Mike: Yeah, that was one of our triggers for sure. So it was 2018 that that came out. I think it was the last cycle anyway, I think five maybe. And so that report was definitely part of the impetus for us to get involved in climate generally. But then meeting Greg is where we really got introduced to CDR and to OAE in particular within that CDR framework.

Dylan: His work was specifically about OAE.

Mike: Yeah. Yeah, Greg’s a, I call him a—I think it’s very safe to say that he’s a world leader in OAE, one of sort of the godfathers, if you will, of the field. Somebody who’s heavily cited in just about all the research sits and chairs or leads on a lot of the reports that come out in this space. He’s been working out for decades. It’s sort of one of the things that I love about this is I have a deep affection for Greg. We get along really well and we hit it off from our very first meeting back in 2019. And part of the mission for me, I mean, the mission for me is all about climate, but it’s a nice side effect to be able to really take Greg’s research and bring it to the world. And that’s a really great thing.

In a study conducted in 2016 alkalinity was spread over a patch of the Great Barrier Reef in a very well controlled experiment. The alkalinity was boosted to a PH of nine consistently over a period of time. And they saw about a 7% increase in the growth rates of the corals on the Great Barrier Reef as a result.

— Mike Kelland

Dylan: I want to talk about OAE and why and kind of the effects climate change is having on the ocean. I assume, tell me this is wrong, if Greg has been working on this for decades, has it always been a carbon removal motivation or is it about restoring ocean health? Can you talk a little bit about that?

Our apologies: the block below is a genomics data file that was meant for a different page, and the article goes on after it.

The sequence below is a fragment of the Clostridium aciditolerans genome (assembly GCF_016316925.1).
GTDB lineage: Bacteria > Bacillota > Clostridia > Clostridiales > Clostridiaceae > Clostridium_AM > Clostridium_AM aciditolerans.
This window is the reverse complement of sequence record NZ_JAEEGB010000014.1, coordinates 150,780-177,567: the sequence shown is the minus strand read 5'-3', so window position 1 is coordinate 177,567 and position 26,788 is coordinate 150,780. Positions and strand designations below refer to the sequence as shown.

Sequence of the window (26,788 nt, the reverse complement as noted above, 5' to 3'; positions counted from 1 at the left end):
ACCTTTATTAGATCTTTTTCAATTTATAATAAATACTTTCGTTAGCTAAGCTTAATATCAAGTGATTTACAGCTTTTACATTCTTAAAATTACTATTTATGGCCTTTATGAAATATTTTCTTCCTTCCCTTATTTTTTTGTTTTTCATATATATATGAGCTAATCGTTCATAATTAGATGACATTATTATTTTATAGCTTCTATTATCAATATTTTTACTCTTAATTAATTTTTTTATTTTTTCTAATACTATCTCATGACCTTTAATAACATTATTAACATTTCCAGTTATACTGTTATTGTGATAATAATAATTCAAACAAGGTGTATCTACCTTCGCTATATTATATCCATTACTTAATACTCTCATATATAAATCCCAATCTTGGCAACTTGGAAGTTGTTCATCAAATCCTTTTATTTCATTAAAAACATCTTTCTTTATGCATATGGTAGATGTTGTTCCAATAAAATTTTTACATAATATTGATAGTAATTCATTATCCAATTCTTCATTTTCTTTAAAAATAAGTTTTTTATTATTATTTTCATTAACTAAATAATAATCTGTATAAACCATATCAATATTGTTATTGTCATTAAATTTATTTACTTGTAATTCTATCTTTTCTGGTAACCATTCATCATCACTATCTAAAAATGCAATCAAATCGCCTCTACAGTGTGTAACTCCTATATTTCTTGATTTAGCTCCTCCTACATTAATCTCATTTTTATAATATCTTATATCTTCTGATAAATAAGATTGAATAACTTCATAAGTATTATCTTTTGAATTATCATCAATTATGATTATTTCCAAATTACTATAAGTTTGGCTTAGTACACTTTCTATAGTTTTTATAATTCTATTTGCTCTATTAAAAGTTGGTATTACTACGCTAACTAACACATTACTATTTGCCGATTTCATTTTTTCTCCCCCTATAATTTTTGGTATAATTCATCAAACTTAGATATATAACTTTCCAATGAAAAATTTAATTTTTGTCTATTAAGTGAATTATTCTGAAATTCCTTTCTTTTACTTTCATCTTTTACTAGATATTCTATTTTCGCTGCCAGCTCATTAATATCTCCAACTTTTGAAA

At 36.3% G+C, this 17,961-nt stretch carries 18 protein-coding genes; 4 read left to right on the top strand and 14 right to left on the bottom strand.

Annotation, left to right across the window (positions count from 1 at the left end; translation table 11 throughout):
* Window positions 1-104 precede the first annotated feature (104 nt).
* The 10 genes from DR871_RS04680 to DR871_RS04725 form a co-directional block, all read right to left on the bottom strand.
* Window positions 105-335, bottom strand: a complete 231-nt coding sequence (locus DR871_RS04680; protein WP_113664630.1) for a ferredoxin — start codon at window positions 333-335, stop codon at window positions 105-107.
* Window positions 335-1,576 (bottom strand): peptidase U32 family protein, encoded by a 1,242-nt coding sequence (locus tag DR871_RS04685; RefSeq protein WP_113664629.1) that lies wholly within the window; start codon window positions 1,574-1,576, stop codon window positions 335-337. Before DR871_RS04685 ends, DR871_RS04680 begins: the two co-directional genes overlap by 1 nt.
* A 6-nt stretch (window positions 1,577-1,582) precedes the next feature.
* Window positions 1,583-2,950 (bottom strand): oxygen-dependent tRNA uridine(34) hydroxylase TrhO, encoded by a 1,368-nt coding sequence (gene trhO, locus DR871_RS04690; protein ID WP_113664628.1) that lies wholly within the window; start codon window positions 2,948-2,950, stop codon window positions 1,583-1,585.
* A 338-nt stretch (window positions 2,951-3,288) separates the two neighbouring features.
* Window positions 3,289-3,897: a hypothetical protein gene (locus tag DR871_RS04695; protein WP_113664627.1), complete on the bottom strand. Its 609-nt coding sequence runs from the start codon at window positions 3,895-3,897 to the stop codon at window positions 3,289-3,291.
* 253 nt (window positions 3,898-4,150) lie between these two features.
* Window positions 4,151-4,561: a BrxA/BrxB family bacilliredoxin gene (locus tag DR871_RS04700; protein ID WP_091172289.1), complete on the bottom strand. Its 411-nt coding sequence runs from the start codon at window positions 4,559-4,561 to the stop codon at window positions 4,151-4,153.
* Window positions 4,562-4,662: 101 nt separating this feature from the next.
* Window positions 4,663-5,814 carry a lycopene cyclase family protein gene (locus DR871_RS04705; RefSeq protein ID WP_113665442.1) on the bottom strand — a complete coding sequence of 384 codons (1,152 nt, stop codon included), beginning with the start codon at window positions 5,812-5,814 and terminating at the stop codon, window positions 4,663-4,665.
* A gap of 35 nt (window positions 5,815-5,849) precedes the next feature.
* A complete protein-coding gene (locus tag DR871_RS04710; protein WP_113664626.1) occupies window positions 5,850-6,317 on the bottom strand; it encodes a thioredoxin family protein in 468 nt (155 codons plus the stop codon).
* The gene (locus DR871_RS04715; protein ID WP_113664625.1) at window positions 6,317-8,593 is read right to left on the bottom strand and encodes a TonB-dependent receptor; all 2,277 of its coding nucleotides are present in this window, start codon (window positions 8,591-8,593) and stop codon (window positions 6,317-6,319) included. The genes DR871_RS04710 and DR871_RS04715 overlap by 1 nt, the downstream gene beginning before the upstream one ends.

Mike: Yeah. So Greg’s particular journey is a little bit, I would say, unique. He uniquely got into this and his journey was working with freshwater ecosystems and looking at carbon isotopes and examining food webs through that. And then when benthic vents were discovered at the bottom of the ocean, these very hot vents, very deep underwater with all this life in an area that really shouldn’t have any life around it, that food web sort of understanding that he had and that expertise he had was really valuable. It was sort of like, where’s the food coming from for all these organisms, all this life? And so he got involved in that and that pulled him into studying sort of the marine carbon cycle. I think that one of the things that we see in this space that’s really interesting and of the nice things about the OAE space is that a lot of the research, and this isn’t so much Greg’s path, but a lot of people have been working on studying ocean acidification. So sort of OA, they call it. And then there’s OAE, which is ocean alkalinity enhancement, which is sort of the opposite of OA. But essentially there’s this big community of people working on ocean acidification and looking at the research and all these kinds of things. And so there’s this massive base of scientists and knowledge and work that can be applied very easily to OAE. It’s kind of like, OK, well, you’ve been studying the problem of ocean acidification for your career. You have all this infrastructure to study carbon in the ocean and acidity and pH and all this stuff. How much work is it really to shift that to say, now that we’ve studied the effects of it and the dangers of it and the growth of it and all these aspects of ocean acidification, let’s go study what happens if we try to reverse it and actually do something about it. And that’s actually really attractive to a lot of people in that field who are going, I’ve sounded the alarm about ocean acidification. I’ve sort of done all this research and now I get to go and actually do something about it. Like, that’s so cool. Like, I can actually start to be part of the solution. And that’s a really hopeful and exciting thing for scientists in this space to get involved in the OAE side. So we’re seeing that sort of transition right now where little by little people are saying, hey, maybe I’ll transition my work over to from the observation side to the intervention side, if you will.